Hall describes two broad categories of time culture-- monochronic and polychronic. Monochronic cultures divide time into sections, and allot specific activities for each. This schedule generally takes precedence over everything else. A person will drop what he is doing--whether finished or not--to meet another appointment on time. Monochronic people usually do one thing at a time with their time. They also tend not to mix business with pleasure. Northern Europeans, especially Germans and Swiss, and many Americans are mostly monochronic.
Polychronic cultures include southern Europeans and Latin Americans. These peoples often have friends and family around them most of the day. Schedules are not seen as holy writs, but as a general guideline how the day may go. It's not such a big deal if someone doesn't make an appointment as they probably have several other things going on at the same time, anyway.
Most tourists do not realize there are other ways of conceiving--and living--time. Out of sync with their environment, they waste energy and time fighting something they do not understand, and cannot change.
The only advice is to recognize the rhythms of life are not the same in all cultures. If you really want to get to know a people and culture it's best to get in sync with their concept of time, and go with the flow.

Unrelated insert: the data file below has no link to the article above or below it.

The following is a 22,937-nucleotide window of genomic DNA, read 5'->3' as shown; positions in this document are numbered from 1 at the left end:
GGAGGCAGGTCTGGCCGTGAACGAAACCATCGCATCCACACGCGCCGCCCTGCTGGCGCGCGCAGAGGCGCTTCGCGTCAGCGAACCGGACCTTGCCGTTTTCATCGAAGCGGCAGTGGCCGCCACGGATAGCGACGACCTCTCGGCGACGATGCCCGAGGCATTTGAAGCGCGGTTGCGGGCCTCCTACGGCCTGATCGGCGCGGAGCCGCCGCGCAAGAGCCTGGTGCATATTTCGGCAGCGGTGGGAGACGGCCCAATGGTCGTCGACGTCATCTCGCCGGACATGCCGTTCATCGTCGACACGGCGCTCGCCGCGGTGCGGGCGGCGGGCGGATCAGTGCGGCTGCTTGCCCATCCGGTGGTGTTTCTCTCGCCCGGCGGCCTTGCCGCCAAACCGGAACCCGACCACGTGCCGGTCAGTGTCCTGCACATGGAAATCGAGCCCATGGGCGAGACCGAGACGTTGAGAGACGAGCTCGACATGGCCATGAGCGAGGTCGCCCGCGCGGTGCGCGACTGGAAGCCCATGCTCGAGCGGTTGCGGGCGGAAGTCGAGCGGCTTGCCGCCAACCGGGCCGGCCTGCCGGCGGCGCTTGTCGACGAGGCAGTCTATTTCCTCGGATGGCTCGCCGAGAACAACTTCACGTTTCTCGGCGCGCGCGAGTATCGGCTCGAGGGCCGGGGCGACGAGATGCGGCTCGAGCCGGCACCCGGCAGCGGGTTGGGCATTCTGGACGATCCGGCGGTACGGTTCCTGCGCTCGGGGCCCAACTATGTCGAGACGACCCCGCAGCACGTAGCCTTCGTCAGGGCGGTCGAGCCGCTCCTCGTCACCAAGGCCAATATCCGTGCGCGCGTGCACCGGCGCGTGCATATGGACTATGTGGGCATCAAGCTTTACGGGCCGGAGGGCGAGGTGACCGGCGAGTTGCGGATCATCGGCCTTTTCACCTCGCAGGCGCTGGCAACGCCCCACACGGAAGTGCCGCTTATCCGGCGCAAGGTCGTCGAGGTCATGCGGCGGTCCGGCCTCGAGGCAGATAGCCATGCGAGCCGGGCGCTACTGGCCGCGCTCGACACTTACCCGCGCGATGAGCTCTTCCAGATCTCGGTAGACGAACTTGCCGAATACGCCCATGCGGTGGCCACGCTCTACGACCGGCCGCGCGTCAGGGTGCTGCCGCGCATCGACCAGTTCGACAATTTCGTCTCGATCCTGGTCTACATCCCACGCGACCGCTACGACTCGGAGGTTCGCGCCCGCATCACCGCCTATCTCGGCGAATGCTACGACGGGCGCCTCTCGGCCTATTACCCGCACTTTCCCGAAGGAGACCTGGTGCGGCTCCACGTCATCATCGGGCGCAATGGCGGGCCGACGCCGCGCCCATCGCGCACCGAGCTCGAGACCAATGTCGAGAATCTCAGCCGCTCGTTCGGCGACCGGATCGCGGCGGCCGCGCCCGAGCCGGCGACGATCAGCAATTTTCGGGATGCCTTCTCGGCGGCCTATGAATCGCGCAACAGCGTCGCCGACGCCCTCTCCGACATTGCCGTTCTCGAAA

Travel presents the greatest opportunities for viewing art. Cities and countries place tremendous effort and money into showing off cultural history through galleries, museums, and other displays. After several weeks of touring Hungary I distinctly remember exiting the Magyar National Museum in Budapest thinking, "So that's who these people are!"
Appreciation of art is similar to appreciation of travel. If you travel the world glancing at this and that and saying "I like it," or "I don't like it," you aren't going to get much from your travels. It takes time and effort to absorb what your senses bring in. If you go into travel or art with a cynical, judgmental, or preconceived attitude you are not likely to come away much affected. On the other hand if your mind is open you might learn something, and you will no doubt enjoy yourself more.